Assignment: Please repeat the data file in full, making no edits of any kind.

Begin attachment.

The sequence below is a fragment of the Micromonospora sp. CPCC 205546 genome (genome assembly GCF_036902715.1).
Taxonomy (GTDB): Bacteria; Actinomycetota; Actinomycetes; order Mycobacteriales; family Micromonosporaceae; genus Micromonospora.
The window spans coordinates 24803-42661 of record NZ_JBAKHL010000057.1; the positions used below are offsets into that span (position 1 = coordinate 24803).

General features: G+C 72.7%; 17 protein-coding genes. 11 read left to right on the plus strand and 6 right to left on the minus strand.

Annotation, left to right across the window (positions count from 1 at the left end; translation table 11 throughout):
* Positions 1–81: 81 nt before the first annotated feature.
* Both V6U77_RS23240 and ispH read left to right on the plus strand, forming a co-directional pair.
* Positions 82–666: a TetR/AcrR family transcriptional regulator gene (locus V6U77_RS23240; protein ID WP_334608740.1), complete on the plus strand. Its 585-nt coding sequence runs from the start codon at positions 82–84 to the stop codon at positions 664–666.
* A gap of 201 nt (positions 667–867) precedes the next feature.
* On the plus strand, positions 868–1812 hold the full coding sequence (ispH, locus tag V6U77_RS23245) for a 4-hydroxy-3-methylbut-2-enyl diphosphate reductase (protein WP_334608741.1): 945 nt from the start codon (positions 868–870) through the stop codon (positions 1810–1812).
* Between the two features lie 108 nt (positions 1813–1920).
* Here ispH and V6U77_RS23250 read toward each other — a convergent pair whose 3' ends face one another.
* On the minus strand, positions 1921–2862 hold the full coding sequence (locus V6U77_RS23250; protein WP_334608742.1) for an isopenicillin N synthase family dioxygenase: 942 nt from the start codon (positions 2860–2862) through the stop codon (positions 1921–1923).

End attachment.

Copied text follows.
The sequence below is a fragment of the Micromonospora sp. CPCC 205546 genome (genome assembly GCF_036902715.1).
Taxonomy (GTDB): Bacteria; Actinomycetota; Actinomycetes; order Mycobacteriales; family Micromonosporaceae; genus Micromonospora.
The window spans coordinates 24803-42661 of record NZ_JBAKHL010000057.1; the positions used below are offsets into that span (position 1 = coordinate 24803).

General features: G+C 72.7%; 17 protein-coding genes. 11 read left to right on the plus strand and 6 right to left on the minus strand.

Annotation, left to right across the window (positions count from 1 at the left end; translation table 11 throughout):
* Positions 1–81: 81 nt before the first annotated feature.
* Both V6U77_RS23240 and ispH read left to right on the plus strand, forming a co-directional pair.
* Positions 82–666: a TetR/AcrR family transcriptional regulator gene (locus V6U77_RS23240; protein ID WP_334608740.1), complete on the plus strand. Its 585-nt coding sequence runs from the start codon at positions 82–84 to the stop codon at positions 664–666.
* A gap of 201 nt (positions 667–867) precedes the next feature.
* On the plus strand, positions 868–1812 hold the full coding sequence (ispH, locus tag V6U77_RS23245) for a 4-hydroxy-3-methylbut-2-enyl diphosphate reductase (protein WP_334608741.1): 945 nt from the start codon (positions 868–870) through the stop codon (positions 1810–1812).
* Between the two features lie 108 nt (positions 1813–1920).
* Here ispH and V6U77_RS23250 read toward each other — a convergent pair whose 3' ends face one another.
* On the minus strand, positions 1921–2862 hold the full coding sequence (locus V6U77_RS23250; protein WP_334608742.1) for an isopenicillin N synthase family dioxygenase: 942 nt from the start codon (positions 2860–2862) through the stop codon (positions 1921–1923).